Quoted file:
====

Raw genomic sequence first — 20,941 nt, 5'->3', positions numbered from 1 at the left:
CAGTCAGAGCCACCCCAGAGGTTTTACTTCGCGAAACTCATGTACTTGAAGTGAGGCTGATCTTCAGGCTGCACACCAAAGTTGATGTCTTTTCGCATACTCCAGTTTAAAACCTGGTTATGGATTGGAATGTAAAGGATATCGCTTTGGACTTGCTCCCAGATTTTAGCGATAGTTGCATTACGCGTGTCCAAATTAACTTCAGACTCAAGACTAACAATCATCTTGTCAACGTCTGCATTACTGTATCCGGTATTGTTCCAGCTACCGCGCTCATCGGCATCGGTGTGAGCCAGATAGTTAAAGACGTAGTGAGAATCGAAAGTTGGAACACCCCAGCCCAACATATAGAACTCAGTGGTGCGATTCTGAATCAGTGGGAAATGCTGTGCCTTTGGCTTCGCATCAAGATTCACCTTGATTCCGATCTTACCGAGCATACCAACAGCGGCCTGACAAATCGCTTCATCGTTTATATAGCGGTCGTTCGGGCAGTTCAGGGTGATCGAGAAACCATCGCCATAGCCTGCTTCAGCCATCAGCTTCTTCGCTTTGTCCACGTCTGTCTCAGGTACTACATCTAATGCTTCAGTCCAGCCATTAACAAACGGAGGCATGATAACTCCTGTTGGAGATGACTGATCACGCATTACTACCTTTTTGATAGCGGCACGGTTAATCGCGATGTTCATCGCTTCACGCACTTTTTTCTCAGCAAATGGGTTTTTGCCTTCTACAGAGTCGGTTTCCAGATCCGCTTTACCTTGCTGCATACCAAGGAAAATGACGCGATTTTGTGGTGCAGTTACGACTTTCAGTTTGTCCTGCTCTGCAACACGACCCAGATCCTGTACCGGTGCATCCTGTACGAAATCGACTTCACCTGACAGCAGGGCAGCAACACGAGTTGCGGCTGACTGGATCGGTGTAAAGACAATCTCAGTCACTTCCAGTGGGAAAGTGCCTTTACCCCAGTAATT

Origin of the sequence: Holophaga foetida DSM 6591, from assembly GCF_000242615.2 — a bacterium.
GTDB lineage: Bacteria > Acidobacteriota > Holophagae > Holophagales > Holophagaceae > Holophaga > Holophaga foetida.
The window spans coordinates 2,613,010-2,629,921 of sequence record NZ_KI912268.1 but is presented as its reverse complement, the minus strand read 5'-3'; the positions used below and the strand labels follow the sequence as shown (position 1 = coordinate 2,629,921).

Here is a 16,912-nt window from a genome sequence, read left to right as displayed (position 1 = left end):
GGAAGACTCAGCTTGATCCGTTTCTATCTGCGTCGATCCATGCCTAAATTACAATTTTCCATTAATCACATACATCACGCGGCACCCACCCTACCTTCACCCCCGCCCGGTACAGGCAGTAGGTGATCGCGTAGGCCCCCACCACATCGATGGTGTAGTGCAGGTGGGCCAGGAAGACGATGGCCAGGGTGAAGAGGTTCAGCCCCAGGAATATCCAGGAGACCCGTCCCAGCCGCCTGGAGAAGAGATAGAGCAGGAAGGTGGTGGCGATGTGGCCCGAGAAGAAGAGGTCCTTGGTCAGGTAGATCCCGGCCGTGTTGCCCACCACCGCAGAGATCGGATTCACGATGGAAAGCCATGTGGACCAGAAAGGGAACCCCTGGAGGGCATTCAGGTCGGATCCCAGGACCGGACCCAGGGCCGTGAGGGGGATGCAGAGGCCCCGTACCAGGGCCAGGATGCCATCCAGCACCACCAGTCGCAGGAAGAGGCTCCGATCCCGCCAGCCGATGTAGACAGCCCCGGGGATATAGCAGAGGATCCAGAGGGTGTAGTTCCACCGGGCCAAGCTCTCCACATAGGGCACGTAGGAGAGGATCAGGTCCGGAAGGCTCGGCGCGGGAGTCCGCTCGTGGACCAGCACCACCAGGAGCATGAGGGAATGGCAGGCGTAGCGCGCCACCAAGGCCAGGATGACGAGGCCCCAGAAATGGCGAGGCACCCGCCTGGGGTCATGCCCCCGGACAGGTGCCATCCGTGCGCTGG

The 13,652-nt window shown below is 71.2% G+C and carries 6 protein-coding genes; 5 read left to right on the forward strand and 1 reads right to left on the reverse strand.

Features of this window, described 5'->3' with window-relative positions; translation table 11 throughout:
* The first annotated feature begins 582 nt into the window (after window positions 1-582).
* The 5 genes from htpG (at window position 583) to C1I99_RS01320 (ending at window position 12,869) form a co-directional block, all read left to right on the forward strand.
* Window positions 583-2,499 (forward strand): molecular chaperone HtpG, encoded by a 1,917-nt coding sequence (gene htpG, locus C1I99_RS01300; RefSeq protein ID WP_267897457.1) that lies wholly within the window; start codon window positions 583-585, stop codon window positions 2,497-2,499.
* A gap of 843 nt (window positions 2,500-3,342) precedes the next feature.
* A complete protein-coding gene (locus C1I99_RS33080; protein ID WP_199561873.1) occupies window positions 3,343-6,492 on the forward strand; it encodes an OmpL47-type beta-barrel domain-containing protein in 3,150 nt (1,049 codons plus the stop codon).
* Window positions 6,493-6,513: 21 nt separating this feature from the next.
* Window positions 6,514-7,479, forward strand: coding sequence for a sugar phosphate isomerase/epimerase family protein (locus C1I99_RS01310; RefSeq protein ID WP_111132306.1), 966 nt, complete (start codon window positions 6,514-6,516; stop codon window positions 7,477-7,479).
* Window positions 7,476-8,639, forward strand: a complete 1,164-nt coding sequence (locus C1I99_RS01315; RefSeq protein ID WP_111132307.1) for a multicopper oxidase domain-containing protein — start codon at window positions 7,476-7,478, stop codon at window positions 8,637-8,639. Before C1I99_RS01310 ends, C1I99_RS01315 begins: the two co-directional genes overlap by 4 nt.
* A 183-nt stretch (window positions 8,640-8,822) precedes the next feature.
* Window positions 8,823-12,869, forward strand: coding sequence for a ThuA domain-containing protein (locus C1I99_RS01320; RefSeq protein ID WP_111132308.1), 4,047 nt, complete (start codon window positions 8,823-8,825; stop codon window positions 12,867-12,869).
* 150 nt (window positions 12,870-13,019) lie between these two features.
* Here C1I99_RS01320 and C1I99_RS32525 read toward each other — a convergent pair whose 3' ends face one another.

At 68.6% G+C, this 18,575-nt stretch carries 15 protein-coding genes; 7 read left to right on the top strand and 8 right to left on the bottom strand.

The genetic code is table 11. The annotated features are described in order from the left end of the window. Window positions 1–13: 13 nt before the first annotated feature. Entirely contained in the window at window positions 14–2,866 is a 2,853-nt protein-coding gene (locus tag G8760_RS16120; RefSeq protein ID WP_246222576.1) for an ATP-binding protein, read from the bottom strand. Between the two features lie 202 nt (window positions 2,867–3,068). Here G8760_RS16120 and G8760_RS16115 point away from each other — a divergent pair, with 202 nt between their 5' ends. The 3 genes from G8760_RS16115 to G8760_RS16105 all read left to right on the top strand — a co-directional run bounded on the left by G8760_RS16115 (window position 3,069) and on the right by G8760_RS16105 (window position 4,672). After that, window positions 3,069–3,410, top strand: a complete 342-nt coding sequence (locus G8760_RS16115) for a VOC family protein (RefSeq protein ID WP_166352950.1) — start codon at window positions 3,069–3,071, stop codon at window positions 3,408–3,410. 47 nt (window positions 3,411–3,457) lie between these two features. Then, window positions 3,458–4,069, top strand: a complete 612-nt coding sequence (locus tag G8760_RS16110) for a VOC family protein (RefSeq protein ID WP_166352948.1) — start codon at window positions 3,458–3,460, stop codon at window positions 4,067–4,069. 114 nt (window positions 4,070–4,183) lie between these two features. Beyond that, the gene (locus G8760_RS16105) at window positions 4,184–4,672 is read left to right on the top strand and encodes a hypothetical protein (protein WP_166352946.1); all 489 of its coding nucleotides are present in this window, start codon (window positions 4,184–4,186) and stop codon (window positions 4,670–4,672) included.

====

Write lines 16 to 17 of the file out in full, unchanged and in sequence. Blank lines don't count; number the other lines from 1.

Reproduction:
* Window positions 6,514-7,479, forward strand: coding sequence for a sugar phosphate isomerase/epimerase family protein (locus C1I99_RS01310; RefSeq protein ID WP_111132306.1), 966 nt, complete (start codon window positions 6,514-6,516; stop codon window positions 7,477-7,479).
* Window positions 7,476-8,639, forward strand: a complete 1,164-nt coding sequence (locus C1I99_RS01315; RefSeq protein ID WP_111132307.1) for a multicopper oxidase domain-containing protein — start codon at window positions 7,476-7,478, stop codon at window positions 8,637-8,639. Before C1I99_RS01310 ends, C1I99_RS01315 begins: the two co-directional genes overlap by 4 nt.